Allison: [00:06:57] Yeah, absolutely, the desert boot and wallabies, those are a part of, what we call originals at Clark’s.
[00:07:03] So those are always going to be core to who we are. And of course we always want to, you know, push those and make sure that they’re merchandised well. However, those sets, they are the core of who we are, those kind of just sell themselves, you know, so people that’s how people know us. Right. So we don’t necessarily have to push those onsite like everywhere you go because it’s just easily found. You can just search it or easily find it in the navigation at the top of our page. So then we put our attention and focus on other styles by really having creative assets that feature those other styles.
[00:07:39] We want our customers to see that we do other things as well, and you’re still gonna get that great, comfort feeling from these other styles.
JoAnn: [00:07:47] So how do you think about that? I’ve noticed on the Clarks homepage, you rely a lot on categories to tell a story across that homepage.
[00:07:56] So you have your originals displayed in your also relying on very timely trends, like a spring category or a very specific, subset of a category on that homepage.
[00:08:08] How are you thinking about what’s performing on that homepage when you’re putting a really iconic category against a trending category? How are you measuring that and how quickly do you turn over that homepage to optimize it?
Allison: [00:08:21] Yeah, so we currently use a vendor called content square. There’s a lot of metrics that you can use to analyze the performance of your site and all these links on your site. So essentially what it does is it maps out your website and then it tracks these key performance numbers that you’re looking for.
[00:08:39] So like for example: the conversion rate, how long someone was looking at this page for, how quickly they exited the page and key metrics like that. So when I compare, when I look at the performance of the category lengths, week over week, I’m mostly looking at what the conversion rate is.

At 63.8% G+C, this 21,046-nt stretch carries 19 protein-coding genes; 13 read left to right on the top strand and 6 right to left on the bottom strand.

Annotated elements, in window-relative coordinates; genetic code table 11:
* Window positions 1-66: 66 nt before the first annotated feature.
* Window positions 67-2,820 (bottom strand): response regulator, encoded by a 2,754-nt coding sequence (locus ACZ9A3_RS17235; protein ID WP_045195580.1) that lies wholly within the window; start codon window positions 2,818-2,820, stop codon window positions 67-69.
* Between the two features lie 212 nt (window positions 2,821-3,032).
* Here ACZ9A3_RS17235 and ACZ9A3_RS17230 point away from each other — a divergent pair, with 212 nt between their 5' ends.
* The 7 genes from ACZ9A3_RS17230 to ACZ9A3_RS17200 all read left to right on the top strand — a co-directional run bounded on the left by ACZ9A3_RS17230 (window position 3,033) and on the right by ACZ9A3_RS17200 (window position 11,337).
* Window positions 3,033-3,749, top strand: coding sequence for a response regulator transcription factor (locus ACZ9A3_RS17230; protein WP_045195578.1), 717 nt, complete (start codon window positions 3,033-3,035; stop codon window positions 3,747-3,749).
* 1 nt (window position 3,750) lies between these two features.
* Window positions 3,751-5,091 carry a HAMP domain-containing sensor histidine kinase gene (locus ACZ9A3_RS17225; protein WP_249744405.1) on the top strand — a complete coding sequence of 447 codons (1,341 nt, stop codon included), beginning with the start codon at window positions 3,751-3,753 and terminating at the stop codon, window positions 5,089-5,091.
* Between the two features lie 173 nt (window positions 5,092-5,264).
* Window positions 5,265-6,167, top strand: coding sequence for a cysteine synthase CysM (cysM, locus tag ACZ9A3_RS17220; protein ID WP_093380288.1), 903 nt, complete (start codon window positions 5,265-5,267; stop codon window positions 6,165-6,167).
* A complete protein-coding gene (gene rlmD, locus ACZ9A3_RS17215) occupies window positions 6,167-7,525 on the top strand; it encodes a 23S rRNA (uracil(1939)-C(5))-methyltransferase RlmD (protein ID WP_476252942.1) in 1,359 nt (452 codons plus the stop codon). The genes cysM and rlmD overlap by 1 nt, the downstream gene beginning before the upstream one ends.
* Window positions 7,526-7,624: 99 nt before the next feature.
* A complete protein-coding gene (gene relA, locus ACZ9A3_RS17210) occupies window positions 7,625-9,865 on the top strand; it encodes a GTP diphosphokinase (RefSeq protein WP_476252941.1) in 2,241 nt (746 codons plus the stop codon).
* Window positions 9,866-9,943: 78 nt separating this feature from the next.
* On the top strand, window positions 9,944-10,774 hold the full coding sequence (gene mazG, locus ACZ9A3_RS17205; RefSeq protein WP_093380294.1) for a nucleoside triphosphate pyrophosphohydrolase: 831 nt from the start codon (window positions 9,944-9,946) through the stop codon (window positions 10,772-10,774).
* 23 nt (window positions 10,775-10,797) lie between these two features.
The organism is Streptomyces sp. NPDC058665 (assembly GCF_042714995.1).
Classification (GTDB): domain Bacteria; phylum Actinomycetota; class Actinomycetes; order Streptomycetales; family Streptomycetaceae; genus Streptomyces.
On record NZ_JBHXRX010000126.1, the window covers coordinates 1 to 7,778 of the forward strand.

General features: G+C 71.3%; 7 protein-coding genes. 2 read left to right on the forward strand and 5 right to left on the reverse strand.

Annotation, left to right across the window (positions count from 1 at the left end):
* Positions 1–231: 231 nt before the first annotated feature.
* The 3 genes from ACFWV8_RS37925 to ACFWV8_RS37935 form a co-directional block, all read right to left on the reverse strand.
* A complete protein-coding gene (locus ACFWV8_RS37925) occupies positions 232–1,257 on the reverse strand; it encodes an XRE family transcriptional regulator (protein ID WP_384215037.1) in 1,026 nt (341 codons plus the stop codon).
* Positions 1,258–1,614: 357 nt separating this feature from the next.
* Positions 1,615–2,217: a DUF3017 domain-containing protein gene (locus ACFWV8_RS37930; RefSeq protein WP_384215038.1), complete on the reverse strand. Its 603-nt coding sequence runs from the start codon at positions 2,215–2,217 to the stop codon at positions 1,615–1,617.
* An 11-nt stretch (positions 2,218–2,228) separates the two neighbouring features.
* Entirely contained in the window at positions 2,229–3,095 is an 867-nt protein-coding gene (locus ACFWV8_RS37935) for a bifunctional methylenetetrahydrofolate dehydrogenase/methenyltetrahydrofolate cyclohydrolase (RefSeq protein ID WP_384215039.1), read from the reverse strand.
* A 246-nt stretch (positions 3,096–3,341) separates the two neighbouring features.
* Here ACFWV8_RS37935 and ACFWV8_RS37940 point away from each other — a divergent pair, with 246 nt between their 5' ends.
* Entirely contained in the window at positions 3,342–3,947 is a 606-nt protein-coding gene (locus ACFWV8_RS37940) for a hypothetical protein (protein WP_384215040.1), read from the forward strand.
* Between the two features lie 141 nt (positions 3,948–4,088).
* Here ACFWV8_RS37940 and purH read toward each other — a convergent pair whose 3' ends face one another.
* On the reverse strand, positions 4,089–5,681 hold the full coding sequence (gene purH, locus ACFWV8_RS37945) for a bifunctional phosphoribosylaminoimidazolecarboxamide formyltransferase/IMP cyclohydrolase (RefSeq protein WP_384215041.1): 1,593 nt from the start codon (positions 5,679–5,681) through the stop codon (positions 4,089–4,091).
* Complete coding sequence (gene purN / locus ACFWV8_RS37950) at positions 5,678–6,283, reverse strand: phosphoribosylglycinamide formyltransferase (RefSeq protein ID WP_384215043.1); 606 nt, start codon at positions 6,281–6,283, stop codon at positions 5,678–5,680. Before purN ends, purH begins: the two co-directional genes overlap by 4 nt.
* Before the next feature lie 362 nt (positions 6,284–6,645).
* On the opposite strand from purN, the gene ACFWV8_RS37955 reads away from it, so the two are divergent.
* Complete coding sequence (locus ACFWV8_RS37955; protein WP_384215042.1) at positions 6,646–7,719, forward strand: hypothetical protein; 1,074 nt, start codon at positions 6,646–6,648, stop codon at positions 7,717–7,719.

[00:08:59]If you’re gonna relate it to originals, I mean, a lot of the times originals just converts really well for us, because again, that’s just the core of who we are, but then you go back to other, we still have to promote, categories that aren’t doing well and we’ll feed you with them.
[00:09:14] And over time it kind of depends. So if you were going to put the DRA or like boots in the category in the middle of summer, and then also have the sandals category there, obviously the standards are going to have a much higher conversion than the boots are, and then vice versa. When you go into winter sandals aren’t converting as well, but the numbers will show that way.
[00:09:36] Some things that are not as obvious, like maybe clogs, those might do well year round, or in the colder parts might only do well, during the summer fall type of time.
JoAnn: [00:09:48] What is one thing that you believe about site merchandising that you think a lot of people or fellow merchandisers might disagree with you on?
Allison: [00:09:57] I’m not sure if this is a viewpoint that merchandisers do have, but, I know that some people might get in a cycle of not constantly tracking the performance of the categories or product pages or the performance of products selling in general.
[00:10:14] They might launch something, check it after one week or two weeks, and then just kind of let it slide after that. In my standpoint, you gotta constantly be checking things all the time because maybe something is performing well for the first two weeks or one week or even the whole month. But then after that, it starts to decline.